Bob Deis, the city manager of insolvent Stockton, is proud of fashioning a bankruptcy plan that avoids cuts in city workers’ pensions.Were pensions to be reduced, Deis says, “There’ll be a mass exodus of those employees, and we won’t be able to fill those positions.”
Vallejo decided to cut several expenses in bankruptcy, but, out of fear of legal tussles with the quarter-trillion-dollar California Public Employees’ Retirement System (Calpers), it left its pension obligations in tact. Now, with Calpers raising its contribution rates, pension payments are eating up more and more of Vallejo’s general fund.The city’s desire to keep its employees in Stockton is understandable, as is the need to let future public workers know that, come hell or high water, the city’s pension promises are safe. But if they’re not, in fact, safe, it’s not clear to us how it does anyone any good to pretend that they are and just hope the problem goes away. Stockton is putting its post-bankruptcy future at risk—all to avoid reckoning with a growing problem that they should have faced up to years ago.One last hope for salvation comes at the very end of the SacBee’s report:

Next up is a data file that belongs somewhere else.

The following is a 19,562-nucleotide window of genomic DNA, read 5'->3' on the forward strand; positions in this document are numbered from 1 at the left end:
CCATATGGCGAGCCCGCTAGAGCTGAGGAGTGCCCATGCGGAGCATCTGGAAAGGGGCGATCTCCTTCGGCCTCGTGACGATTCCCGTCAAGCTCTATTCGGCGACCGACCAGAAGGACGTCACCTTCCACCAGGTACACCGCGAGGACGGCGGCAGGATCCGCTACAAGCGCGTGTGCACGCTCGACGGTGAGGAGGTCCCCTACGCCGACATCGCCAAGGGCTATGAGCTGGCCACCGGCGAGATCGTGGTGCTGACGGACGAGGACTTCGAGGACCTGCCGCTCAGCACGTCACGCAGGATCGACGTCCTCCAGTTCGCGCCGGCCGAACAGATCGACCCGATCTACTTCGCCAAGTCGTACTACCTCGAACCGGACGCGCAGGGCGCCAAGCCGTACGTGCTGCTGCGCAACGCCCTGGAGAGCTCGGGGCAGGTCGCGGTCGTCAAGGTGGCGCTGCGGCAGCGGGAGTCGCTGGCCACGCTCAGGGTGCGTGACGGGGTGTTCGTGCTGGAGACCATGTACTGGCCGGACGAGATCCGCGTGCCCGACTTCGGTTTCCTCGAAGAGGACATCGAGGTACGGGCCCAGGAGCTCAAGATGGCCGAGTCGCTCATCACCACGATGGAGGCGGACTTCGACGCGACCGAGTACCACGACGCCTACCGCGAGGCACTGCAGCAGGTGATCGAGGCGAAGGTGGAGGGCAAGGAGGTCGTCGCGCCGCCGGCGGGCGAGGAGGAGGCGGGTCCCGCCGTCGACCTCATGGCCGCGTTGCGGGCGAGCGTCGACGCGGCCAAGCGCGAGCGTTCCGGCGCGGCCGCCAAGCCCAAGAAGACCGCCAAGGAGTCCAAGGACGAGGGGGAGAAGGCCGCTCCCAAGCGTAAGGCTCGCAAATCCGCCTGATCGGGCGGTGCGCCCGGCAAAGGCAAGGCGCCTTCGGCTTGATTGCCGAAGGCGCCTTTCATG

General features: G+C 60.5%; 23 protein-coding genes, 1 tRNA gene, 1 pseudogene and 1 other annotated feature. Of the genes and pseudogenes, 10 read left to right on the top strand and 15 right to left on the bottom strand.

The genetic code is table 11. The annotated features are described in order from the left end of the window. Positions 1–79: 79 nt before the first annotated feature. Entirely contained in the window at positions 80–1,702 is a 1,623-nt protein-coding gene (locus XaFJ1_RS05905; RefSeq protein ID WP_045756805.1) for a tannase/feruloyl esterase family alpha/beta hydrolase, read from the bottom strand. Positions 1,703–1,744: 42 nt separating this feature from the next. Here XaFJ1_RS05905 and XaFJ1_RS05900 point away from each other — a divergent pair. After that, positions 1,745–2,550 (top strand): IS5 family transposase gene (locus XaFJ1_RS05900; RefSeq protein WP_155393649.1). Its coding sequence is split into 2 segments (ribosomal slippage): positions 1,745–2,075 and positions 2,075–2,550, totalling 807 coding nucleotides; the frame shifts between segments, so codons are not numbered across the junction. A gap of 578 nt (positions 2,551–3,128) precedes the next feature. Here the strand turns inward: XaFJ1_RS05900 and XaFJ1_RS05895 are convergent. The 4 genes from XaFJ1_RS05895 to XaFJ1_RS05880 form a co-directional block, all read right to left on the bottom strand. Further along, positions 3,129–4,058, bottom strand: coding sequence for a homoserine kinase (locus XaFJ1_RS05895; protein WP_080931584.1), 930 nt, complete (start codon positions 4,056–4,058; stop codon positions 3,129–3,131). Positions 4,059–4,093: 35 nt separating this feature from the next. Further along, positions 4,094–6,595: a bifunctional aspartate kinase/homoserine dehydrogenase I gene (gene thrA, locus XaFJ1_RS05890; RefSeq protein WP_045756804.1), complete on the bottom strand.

Voters may weigh in next year on a proposed state ballot measure that would allow local governments to cut future pension benefits they cannot afford.
One can only hope.[Image courtesy of Shutterstock.com]